Headache is one of the most common reasons for presentation to the ED, seen in up to 2% of patients.1 Most are benign, but it is imperative to understand and discern the life-threatening causes of headache when they present. Headache caused by a subarachnoid hematoma (SAH) from a ruptured aneurysm is one of the most deadly, with a median case-fatality of 27–44%.2 Fortunately, it is also rare, comprising only 1% of all headaches presenting to the ED.3 On initial presentation, the one-year mortality of untreated SAH is up to 65%.4 With appropriate diagnosis and treatment, mortality can be reduced to 18%.5

The implications are profound: Our careful assessment leading to the detection of a SAH as the cause of headache can significantly decrease our patients’ mortality. If this were an easy task, the 12% misdiagnosis rate would not exist.6 We have multiple tools and strategies to evaluate the patient with severe headache, and must understand the strengths and limitations of each tool.


Eighty-five percent of cases of atraumatic SAH result from a ruptured aneurysm.7 Alternate etiologies include perimesencephalic hemorrhage, which has a benign course, as well as arteriovenous malformations, dural arteriovenous fistula, arterial dissection, mycotic aneurysm, and cocaine abuse. The prevalence of aneurysms in the general population is roughly 2–5%,8 greater in those with family history of aneurysms, and/or personal history of Ehlers-Danlos or polycystic kidney disease. Not all aneurysms are dangerous. Factors associated with the risk of rupture include hypertension, tobacco use, excessive alcohol use, sympathomimetic drugs, Black race, Hispanic ethnicity, and aneurysmal size > 10 millimeters (mm).9 Aneurysmal SAH is more common in women and in patients 40–60 years old.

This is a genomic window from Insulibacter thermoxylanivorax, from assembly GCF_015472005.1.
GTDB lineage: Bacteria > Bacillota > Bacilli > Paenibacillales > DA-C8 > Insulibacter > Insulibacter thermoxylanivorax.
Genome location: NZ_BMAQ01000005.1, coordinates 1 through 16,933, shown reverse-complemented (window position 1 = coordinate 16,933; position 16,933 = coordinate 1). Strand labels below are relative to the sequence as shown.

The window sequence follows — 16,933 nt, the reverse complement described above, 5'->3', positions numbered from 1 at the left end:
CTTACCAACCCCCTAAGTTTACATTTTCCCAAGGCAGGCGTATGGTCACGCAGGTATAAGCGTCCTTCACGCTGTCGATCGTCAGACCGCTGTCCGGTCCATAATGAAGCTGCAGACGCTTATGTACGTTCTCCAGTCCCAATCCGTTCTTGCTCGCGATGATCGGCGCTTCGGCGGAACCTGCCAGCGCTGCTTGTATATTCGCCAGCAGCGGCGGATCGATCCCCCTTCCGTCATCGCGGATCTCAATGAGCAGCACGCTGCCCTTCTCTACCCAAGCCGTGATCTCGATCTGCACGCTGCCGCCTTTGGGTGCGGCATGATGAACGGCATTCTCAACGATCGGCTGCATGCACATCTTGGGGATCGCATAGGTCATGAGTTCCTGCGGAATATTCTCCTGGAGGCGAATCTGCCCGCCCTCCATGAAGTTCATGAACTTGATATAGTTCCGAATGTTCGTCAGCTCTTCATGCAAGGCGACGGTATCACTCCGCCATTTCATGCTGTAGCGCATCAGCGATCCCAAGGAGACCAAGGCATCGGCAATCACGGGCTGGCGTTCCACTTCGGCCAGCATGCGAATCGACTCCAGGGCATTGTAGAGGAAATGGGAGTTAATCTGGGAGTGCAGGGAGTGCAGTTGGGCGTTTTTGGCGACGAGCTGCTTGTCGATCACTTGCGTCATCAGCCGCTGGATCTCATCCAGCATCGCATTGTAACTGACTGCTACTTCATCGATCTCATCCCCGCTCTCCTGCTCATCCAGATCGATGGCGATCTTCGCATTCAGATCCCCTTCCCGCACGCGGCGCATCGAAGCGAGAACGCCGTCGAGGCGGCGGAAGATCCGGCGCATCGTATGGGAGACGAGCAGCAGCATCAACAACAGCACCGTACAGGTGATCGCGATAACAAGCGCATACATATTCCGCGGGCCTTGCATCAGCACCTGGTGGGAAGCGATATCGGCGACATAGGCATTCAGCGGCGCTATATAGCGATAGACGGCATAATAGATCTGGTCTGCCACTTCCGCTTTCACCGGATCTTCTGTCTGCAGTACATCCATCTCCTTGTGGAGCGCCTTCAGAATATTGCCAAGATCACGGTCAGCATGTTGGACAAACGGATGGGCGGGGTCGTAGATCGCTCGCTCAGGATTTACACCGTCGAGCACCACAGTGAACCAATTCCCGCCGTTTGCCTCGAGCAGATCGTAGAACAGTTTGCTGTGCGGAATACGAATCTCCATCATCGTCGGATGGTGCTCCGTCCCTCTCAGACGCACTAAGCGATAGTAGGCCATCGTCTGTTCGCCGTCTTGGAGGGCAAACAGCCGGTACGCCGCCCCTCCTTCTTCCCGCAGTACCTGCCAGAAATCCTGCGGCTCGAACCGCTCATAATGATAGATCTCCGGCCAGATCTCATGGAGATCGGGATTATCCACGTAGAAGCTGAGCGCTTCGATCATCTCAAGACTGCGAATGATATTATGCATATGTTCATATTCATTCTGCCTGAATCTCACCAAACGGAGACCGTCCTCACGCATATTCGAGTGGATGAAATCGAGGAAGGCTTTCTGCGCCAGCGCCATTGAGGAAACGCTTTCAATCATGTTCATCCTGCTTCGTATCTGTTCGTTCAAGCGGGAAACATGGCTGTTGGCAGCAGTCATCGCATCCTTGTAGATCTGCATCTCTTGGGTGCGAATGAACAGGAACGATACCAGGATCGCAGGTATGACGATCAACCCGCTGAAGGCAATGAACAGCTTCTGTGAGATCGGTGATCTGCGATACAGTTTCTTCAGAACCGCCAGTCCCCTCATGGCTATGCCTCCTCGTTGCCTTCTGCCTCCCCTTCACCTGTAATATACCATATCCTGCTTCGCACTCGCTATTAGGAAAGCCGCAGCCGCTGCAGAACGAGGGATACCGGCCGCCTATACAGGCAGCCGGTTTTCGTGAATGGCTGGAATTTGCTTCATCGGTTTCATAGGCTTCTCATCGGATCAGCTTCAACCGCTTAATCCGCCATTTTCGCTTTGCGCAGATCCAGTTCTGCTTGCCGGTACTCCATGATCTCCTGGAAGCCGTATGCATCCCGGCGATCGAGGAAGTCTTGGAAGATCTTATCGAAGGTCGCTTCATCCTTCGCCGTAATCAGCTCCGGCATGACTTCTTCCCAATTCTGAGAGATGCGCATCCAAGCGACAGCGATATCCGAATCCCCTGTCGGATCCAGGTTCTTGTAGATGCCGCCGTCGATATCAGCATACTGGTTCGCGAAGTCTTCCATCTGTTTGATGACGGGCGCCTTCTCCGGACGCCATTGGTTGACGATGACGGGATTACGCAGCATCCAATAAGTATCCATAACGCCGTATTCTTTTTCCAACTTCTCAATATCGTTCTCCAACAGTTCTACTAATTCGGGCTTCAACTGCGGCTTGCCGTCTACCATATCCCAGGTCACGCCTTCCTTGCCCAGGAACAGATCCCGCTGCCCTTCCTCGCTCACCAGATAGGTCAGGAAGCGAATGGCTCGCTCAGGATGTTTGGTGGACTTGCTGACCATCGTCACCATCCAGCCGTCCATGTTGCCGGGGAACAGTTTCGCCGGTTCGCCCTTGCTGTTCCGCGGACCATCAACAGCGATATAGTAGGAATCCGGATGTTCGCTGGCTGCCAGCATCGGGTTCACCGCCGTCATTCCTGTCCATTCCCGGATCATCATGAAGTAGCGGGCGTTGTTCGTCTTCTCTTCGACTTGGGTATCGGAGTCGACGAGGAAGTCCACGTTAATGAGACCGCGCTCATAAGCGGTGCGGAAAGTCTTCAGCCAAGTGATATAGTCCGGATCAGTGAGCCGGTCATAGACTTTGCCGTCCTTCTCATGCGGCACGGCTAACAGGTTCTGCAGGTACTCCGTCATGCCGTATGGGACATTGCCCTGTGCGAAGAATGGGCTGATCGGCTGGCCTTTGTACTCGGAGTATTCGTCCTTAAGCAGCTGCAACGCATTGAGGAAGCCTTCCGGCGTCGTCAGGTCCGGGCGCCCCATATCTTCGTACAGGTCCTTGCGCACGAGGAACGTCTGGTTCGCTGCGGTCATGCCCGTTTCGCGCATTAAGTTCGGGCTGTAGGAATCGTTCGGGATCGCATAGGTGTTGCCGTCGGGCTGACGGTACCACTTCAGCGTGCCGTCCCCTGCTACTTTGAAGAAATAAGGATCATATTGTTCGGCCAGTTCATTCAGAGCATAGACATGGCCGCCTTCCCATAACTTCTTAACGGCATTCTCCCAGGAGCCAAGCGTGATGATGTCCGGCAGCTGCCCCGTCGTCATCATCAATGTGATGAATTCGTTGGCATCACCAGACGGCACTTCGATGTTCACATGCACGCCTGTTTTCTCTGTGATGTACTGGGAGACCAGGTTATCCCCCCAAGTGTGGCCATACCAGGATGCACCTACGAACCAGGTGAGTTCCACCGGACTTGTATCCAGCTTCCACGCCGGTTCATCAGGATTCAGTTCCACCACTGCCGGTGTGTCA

Aneurysms typically present at cerebral artery bifurcation points in both anterior or posterior regions. Aneurysmal pathophysiology has been theorized to involve congenital weakness in the vessel wall, or degenerative changes resulting in destruction of elasticity of the vessel wall at points of high turbulence such as bifurcations.10